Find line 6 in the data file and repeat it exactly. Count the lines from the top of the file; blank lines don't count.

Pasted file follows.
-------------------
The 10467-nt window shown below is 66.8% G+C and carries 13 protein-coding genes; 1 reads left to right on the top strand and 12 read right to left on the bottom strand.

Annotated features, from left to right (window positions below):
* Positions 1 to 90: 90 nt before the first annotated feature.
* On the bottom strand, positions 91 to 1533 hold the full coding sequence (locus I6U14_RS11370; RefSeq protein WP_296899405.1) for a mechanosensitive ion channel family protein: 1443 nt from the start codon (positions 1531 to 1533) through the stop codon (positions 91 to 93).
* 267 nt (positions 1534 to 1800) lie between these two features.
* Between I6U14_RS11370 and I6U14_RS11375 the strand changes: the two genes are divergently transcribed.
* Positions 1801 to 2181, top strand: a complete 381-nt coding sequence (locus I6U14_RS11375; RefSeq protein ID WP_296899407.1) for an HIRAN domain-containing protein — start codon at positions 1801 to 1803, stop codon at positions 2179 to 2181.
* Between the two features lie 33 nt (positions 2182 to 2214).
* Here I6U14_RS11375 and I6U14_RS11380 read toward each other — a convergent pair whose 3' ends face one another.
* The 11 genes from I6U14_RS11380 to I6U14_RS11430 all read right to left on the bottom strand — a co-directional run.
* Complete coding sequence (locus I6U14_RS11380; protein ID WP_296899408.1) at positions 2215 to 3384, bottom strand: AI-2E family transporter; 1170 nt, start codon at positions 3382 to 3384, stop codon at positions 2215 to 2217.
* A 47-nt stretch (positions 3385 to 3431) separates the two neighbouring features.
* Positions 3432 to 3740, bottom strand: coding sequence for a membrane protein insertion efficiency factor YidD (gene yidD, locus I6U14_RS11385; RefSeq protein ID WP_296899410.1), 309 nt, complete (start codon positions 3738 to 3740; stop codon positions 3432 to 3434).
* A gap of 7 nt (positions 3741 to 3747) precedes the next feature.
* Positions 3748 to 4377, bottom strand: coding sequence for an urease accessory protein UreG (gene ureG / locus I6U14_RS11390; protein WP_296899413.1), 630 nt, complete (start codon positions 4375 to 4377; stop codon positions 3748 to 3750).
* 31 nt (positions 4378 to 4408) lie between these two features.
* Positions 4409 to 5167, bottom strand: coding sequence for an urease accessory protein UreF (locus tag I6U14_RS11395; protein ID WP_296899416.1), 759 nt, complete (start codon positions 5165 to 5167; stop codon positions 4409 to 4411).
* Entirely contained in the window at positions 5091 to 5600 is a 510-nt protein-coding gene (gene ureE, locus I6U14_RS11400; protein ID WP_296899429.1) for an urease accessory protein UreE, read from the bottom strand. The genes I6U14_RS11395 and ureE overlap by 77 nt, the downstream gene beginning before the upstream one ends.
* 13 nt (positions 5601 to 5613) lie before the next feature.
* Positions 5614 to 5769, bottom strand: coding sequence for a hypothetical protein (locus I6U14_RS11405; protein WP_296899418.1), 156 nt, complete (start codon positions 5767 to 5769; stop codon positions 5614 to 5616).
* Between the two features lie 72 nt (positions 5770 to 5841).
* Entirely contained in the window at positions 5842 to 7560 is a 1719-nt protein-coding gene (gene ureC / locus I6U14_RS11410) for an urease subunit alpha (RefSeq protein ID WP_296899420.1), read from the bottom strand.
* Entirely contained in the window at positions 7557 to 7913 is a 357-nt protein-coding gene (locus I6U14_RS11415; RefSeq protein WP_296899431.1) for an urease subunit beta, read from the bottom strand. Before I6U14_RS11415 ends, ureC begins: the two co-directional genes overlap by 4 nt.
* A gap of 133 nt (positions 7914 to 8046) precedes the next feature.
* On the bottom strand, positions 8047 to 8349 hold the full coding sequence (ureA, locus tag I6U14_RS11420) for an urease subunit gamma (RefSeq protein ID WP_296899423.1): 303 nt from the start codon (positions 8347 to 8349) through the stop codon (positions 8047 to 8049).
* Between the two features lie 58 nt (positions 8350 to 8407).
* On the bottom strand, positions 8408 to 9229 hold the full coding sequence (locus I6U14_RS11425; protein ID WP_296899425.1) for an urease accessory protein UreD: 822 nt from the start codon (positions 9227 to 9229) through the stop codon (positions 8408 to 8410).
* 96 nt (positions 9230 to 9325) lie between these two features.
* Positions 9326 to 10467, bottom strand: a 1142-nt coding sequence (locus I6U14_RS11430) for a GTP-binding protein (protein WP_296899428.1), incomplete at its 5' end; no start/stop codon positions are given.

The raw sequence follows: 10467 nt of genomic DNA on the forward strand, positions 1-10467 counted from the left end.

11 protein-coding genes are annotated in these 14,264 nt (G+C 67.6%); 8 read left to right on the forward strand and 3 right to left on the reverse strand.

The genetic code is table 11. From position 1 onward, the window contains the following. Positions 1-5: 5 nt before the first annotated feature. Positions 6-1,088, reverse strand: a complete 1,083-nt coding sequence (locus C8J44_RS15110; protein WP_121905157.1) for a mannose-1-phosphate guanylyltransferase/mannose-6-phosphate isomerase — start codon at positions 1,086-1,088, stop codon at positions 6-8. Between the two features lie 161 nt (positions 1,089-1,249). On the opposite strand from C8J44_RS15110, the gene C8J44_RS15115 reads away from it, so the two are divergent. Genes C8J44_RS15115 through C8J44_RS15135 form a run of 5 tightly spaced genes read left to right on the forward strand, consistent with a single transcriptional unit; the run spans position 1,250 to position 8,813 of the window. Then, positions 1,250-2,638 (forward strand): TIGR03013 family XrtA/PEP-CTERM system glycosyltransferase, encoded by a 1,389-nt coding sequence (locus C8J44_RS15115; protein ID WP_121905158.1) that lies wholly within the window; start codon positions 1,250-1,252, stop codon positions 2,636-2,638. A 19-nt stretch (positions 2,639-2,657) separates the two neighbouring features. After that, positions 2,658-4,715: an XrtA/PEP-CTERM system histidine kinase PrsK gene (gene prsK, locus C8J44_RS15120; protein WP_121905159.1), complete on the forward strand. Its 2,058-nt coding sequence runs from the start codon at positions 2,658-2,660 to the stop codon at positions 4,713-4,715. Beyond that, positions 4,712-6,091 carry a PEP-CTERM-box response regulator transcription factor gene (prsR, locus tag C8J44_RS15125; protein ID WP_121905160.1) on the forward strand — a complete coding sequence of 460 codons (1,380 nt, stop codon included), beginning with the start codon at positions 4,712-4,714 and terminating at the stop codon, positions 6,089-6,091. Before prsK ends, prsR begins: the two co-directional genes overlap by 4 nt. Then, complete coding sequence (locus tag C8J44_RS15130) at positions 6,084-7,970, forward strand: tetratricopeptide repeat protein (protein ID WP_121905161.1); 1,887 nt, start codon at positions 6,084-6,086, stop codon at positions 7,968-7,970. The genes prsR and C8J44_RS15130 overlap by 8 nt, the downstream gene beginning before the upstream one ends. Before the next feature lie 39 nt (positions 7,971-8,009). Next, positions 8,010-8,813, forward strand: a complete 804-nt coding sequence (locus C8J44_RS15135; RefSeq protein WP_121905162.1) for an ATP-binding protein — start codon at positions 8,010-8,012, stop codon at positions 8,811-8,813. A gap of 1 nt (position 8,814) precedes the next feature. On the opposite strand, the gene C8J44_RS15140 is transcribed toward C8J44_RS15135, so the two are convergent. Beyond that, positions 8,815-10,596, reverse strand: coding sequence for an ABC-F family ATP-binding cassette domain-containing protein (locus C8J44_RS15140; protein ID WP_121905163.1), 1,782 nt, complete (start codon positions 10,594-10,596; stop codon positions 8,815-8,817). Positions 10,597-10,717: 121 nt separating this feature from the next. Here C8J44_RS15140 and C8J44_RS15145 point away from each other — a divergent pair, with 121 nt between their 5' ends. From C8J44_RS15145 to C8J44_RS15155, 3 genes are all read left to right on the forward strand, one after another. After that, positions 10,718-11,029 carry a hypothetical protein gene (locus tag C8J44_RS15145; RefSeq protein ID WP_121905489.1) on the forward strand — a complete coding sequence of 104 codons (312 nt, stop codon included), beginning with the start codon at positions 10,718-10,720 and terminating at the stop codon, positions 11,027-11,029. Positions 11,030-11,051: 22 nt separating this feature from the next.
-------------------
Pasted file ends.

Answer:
* Between I6U14_RS11370 and I6U14_RS11375 the strand changes: the two genes are divergently transcribed.